Alton Abramowitz, president of the AAML, told the Huffington Post that this idea of marriage as a business arrangement could be directly related to the economy. “As the financial and real estate markets continue to improve, there is a greater awareness of risk to possibly sharing these gains in a divorce,” he said. According to a survey conducted by the AAML, lawyers said that the top three items covered in most prenups include “the protection of separate property, alimony/spousal maintenance, and division of property.”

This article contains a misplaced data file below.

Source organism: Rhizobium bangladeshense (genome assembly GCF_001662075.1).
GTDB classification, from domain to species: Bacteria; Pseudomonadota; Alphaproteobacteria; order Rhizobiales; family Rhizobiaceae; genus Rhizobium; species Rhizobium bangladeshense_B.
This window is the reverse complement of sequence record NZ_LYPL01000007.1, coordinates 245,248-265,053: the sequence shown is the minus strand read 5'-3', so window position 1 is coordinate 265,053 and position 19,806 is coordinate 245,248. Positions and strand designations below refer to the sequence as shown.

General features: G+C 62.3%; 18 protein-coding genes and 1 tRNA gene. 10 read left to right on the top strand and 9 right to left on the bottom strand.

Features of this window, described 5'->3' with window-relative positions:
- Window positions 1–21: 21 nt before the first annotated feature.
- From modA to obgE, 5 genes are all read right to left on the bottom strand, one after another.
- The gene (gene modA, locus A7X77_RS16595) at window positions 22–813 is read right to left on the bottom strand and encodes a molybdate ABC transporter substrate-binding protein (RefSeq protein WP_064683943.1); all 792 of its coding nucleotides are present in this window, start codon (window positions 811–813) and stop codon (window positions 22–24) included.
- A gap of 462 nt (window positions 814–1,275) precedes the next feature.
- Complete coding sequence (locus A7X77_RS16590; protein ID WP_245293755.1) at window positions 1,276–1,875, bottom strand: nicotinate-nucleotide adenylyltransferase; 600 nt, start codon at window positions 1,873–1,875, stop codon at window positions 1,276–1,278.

While prenuptial stereotypically initiated by men more often than women, the new research also showed that women are largely responsible for the growth in number of prenuptial agreements. Nearly 50 percent of lawyer polled “noted an increase in the number of women initiating requests for prenups,” according to the Huffington Post.

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The Law Office of Matthew M. Williams, P.C.

630-409-8184

1444 North Farnsworth Avenue, Suite 307, Aurora, IL 60505